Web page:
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11 Year Old Dreads Nights and Follow-Up on Dreams/ David McMillian, LPC, LMFT
Posted by: admin
- February 23, 2009
Monday February 23, 2009 Column
My 11 year old daughter is having some puzzling difficulties recently that we think may need some attention.For the past several weeks, she has been crying herself to sleep every night because she is having thoughts about dying and is scared that she’s not going to wake up. She’s a very vivacious and sociable girl with lots of friends. Her grades in school are excellent, but going to sleep every night has become our nightmare. She’s an only child and I’m wondering if this is a normal phase that kids go through, and how I can best help her through these issues. Should I assure her that this is normal and that it will pass?
Dreading Our Nights
First let me say to you that it is not normal for an 11 year old girl like you’ve described to suddenly start crying herself to sleep at night for fear of dying. I think you are 100% on target in saying your daughter’s symptoms do need immediate attention, and I would urge you to arrange an appointment with a mental health therapist as soon as possible.
These anxieties and fears are certainly something that is troubling her and needs addressing, so I don’t think telling her that it’s normal and will pass is going to be much assurance for her. Do however assure her that you will help her in every way that you can to feel safe and comfortable at home and especially at night when it’s time to sleep.
You know, we are most vulnerable when we sleep, because obviously our conscious mind is at rest.Many of us find that upon waking we have a greater need for information and news, because we want to know what’s happened in the world while we’ve been sleeping.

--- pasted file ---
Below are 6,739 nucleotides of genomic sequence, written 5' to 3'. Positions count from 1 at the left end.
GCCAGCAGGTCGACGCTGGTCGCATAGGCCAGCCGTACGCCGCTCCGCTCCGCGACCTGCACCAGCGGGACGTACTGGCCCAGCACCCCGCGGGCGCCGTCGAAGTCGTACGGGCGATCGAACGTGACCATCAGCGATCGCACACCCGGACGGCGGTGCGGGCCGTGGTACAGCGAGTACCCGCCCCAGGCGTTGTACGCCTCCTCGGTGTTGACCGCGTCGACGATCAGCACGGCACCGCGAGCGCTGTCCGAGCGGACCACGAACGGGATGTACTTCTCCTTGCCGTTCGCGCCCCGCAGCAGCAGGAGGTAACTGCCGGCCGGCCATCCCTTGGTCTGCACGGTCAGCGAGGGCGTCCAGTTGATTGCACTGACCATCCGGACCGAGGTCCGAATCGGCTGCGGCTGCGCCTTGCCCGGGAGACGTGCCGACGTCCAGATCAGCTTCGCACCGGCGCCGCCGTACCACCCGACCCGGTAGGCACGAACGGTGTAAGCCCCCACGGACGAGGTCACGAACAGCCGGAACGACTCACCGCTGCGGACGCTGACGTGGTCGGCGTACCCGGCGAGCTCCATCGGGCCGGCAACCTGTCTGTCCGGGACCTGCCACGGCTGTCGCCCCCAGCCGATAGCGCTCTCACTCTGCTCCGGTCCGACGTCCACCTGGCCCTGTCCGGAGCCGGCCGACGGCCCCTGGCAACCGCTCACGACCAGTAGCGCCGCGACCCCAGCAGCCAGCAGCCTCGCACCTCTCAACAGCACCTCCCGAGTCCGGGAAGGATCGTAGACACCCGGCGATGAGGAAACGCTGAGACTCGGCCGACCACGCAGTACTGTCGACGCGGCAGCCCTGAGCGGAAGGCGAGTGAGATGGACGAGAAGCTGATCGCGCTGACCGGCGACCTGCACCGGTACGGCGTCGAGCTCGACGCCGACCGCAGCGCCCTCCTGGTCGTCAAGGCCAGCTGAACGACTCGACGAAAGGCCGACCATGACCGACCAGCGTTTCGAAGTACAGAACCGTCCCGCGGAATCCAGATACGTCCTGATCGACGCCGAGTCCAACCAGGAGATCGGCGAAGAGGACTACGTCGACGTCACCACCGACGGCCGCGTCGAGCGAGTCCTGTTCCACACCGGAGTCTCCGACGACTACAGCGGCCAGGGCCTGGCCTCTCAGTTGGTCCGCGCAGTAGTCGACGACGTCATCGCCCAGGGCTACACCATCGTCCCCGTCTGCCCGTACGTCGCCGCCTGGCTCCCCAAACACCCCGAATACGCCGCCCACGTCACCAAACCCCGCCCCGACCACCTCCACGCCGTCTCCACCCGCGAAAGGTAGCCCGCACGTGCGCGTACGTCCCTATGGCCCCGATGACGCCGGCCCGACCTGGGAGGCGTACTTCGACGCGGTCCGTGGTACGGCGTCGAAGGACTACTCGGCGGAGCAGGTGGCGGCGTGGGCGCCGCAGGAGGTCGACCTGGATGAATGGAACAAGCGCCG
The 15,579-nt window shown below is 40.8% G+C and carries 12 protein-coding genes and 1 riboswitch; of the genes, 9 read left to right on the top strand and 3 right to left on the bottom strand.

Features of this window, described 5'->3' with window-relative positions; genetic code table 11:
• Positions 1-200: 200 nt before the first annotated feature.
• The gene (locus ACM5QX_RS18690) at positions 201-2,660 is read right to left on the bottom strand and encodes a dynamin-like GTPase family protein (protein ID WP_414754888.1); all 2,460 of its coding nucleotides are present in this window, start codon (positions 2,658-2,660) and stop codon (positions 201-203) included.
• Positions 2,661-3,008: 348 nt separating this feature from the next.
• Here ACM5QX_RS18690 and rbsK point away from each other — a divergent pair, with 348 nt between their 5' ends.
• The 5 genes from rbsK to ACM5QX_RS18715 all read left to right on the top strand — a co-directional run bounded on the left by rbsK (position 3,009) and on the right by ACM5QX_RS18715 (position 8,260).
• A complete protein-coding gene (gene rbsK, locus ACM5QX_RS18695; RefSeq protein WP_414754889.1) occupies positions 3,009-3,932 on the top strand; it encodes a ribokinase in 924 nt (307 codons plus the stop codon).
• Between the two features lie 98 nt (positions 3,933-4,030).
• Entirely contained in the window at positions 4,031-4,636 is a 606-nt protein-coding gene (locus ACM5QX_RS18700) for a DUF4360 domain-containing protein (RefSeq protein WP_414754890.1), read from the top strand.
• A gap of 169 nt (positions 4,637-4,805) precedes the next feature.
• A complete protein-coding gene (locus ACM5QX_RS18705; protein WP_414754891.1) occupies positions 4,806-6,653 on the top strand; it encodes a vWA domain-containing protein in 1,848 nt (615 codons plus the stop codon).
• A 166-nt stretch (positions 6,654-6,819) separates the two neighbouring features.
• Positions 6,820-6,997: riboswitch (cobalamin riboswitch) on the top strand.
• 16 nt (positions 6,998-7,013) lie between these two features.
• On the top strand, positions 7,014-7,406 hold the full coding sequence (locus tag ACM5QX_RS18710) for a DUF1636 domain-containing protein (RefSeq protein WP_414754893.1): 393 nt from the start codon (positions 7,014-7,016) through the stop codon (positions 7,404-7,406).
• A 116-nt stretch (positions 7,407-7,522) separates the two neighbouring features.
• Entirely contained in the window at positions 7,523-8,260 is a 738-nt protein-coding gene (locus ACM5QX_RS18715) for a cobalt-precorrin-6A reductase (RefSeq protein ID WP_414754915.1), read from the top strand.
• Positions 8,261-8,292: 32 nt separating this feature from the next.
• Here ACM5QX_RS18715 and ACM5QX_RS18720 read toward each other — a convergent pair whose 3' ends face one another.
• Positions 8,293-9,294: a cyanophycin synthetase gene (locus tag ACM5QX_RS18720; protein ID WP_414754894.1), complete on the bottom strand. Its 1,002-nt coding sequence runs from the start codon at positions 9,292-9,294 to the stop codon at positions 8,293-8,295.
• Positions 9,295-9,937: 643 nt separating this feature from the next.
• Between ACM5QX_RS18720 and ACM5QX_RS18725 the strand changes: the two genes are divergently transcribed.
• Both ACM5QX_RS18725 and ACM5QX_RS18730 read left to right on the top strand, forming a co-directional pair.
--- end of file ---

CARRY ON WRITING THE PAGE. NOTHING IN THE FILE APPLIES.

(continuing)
Perhaps starting with a visit to your daughter’s pediatrician would be a good first step. In addition, I would inquire whether something might have happened recently which has worried and frightened your daughter which she has not talked about for some reason. Instead of telling her that her fears are normal, you need to ask her what she is worrying about. You might also check with her teachers to find out how she’s doing in school. I would be interested in whether teachers have noticed any changes in her behavior, as well as how she is currently doing grade-wise.
My questions would also include whether anyone close to her has recently gotten sick or has died.You mentioned that she is a very sociable young lady, so I would also be curious as to whether any of her friends or acquaintances has experienced a recent loss, which may have been discussed with her. Given the age, I would also wonder whether a television show or movie may have triggered this crisis.
The other issues that might be considered are hormones, which is a “normal” growth and development occurrence during this age range. If it is the onset of her menstrual cycle, you need to be reassuring, even if you have been in the past. Children can get some peculiar ideas in their heads even when parents have been open and honest in preparing their kids.
Of course, if she’s able to tell you what is happening and it seems to fit then it may solve itself either by your reassurance or by you taking some action if you find that there has been cause. I hope these ideas will at least help until you can get in to see her doctor and a counselor.
I read your article in "The Times" last week and found it to be very interesting; in fact I forwarded it to my daughter, a non-subscriber. I would point out one thing, however, in relation to dreams. The lady inquired as to the "why" of her vivid dreams, and your discussion of dreams was very accurate, but it did not cover the fact that some drugs, even prescription drugs, can produce vivid dreams as a side effect of their intended use. These are not classified as hallucinations, just dreams, and often very vivid, according to the literature. I enjoy your newspaper articles, and also your Saturday morning radio program which I often catch in my car. The fact that your work is Christian-related is an added bonus.
A Registered Pharmacist
Thank you so much for adding to our knowledge about dreams.You are absolutely on target that vivid dreaming can be caused or enhanced by medication.I do think it important however to add that all of our dreams come from our individual unconscious minds, so whether we’re taking medication or not, they can still be “grist for the interpretation mill.”As I was reading your letter, I started thinking about a plunger.Perhaps some medications act similar to the way a plunger can act upon a drain, and brings more “stuff” to the surface. In any event, I really appreciate your comments.
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